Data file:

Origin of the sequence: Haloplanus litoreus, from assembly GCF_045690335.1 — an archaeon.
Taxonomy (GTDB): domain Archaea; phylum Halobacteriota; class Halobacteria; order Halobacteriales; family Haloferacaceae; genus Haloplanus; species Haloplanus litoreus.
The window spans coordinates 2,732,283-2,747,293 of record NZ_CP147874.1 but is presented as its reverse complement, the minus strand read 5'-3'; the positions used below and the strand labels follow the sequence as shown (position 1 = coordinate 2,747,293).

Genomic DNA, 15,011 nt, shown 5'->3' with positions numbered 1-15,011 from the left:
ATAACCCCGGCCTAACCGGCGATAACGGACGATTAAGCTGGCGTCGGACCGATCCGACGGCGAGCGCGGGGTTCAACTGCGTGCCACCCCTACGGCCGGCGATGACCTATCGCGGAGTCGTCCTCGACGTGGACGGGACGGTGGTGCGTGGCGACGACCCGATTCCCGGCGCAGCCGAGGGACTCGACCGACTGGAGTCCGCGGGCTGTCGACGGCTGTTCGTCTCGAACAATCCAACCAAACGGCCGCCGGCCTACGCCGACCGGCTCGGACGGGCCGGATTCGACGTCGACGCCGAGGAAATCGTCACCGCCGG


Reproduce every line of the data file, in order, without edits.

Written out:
Origin of the sequence: Haloplanus litoreus, from assembly GCF_045690335.1 — an archaeon.
Taxonomy (GTDB): domain Archaea; phylum Halobacteriota; class Halobacteria; order Halobacteriales; family Haloferacaceae; genus Haloplanus; species Haloplanus litoreus.
The window spans coordinates 2,732,283-2,747,293 of record NZ_CP147874.1 but is presented as its reverse complement, the minus strand read 5'-3'; the positions used below and the strand labels follow the sequence as shown (position 1 = coordinate 2,747,293).

Genomic DNA, 15,011 nt, shown 5'->3' with positions numbered 1-15,011 from the left:
ATAACCCCGGCCTAACCGGCGATAACGGACGATTAAGCTGGCGTCGGACCGATCCGACGGCGAGCGCGGGGTTCAACTGCGTGCCACCCCTACGGCCGGCGATGACCTATCGCGGAGTCGTCCTCGACGTGGACGGGACGGTGGTGCGTGGCGACGACCCGATTCCCGGCGCAGCCGAGGGACTCGACCGACTGGAGTCCGCGGGCTGTCGACGGCTGTTCGTCTCGAACAATCCAACCAAACGGCCGCCGGCCTACGCCGACCGGCTCGGACGGGCCGGATTCGACGTCGACGCCGAGGAAATCGTCACCGCCGG